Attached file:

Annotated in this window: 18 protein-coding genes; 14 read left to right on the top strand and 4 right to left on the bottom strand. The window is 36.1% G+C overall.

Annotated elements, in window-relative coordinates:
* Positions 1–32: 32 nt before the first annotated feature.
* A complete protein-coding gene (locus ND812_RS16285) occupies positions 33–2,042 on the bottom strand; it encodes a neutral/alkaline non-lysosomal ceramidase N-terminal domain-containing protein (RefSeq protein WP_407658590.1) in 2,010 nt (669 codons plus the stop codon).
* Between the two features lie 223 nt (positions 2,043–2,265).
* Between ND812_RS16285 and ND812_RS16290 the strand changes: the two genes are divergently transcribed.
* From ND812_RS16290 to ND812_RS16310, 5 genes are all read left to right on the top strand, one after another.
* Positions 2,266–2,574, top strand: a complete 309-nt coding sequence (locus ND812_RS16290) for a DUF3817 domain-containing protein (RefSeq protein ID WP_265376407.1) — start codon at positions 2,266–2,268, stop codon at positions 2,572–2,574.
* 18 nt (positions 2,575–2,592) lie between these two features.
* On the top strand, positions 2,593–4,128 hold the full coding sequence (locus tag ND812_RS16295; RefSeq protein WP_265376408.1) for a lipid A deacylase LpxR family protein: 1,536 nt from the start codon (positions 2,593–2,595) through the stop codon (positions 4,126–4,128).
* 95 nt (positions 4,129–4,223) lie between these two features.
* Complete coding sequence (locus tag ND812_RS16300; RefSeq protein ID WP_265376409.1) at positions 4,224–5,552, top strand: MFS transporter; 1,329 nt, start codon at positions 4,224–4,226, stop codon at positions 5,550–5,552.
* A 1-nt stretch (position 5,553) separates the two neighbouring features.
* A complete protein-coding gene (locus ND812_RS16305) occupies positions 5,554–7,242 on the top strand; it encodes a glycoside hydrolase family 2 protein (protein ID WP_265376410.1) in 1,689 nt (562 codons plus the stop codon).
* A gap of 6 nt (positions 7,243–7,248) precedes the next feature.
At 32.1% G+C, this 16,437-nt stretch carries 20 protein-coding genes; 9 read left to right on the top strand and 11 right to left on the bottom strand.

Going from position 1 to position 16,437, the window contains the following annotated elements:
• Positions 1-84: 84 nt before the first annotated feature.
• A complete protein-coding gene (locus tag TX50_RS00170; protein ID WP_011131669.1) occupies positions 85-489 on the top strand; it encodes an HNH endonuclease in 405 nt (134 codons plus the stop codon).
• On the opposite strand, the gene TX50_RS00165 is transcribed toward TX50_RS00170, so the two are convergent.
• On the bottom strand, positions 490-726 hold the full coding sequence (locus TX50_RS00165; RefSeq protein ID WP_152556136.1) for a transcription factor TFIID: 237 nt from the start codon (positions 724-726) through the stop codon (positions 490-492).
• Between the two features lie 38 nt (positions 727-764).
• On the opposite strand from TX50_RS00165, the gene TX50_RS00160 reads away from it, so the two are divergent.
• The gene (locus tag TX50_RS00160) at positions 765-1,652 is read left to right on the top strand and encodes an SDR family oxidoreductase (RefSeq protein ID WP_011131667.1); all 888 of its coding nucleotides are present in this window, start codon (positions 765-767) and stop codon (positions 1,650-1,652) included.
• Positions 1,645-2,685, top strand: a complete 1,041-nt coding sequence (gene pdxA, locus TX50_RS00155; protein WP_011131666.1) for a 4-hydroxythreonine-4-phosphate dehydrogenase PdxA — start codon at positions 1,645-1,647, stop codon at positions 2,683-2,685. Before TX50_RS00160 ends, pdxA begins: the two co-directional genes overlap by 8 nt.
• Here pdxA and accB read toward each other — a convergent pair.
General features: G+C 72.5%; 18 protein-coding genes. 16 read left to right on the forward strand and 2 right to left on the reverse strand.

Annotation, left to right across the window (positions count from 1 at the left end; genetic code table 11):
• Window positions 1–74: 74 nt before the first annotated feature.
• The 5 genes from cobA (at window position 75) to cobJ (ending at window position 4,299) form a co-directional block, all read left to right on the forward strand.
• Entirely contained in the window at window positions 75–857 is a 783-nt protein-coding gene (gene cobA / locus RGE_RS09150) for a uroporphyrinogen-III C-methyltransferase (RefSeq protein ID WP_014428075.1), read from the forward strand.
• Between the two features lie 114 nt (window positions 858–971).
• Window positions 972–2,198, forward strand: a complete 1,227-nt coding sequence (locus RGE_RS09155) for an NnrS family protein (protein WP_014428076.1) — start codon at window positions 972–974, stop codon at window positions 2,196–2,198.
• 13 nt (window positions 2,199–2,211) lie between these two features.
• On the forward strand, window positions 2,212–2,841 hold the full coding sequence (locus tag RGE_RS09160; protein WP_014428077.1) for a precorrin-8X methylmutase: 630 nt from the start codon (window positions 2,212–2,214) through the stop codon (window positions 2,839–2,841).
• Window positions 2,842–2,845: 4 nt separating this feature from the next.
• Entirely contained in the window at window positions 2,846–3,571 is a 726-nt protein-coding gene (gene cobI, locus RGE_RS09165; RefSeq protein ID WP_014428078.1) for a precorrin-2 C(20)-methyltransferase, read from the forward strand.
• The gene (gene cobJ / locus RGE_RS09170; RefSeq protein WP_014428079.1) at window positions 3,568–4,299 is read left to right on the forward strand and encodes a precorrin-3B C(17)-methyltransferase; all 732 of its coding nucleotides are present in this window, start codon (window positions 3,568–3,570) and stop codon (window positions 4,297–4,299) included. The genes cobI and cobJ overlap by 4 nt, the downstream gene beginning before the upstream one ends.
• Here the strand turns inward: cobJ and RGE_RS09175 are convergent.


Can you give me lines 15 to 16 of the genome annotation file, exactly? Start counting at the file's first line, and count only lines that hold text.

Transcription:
* A gap of 6 nt (positions 7,243–7,248) precedes the next feature.
At 32.1% G+C, this 16,437-nt stretch carries 20 protein-coding genes; 9 read left to right on the top strand and 11 right to left on the bottom strand.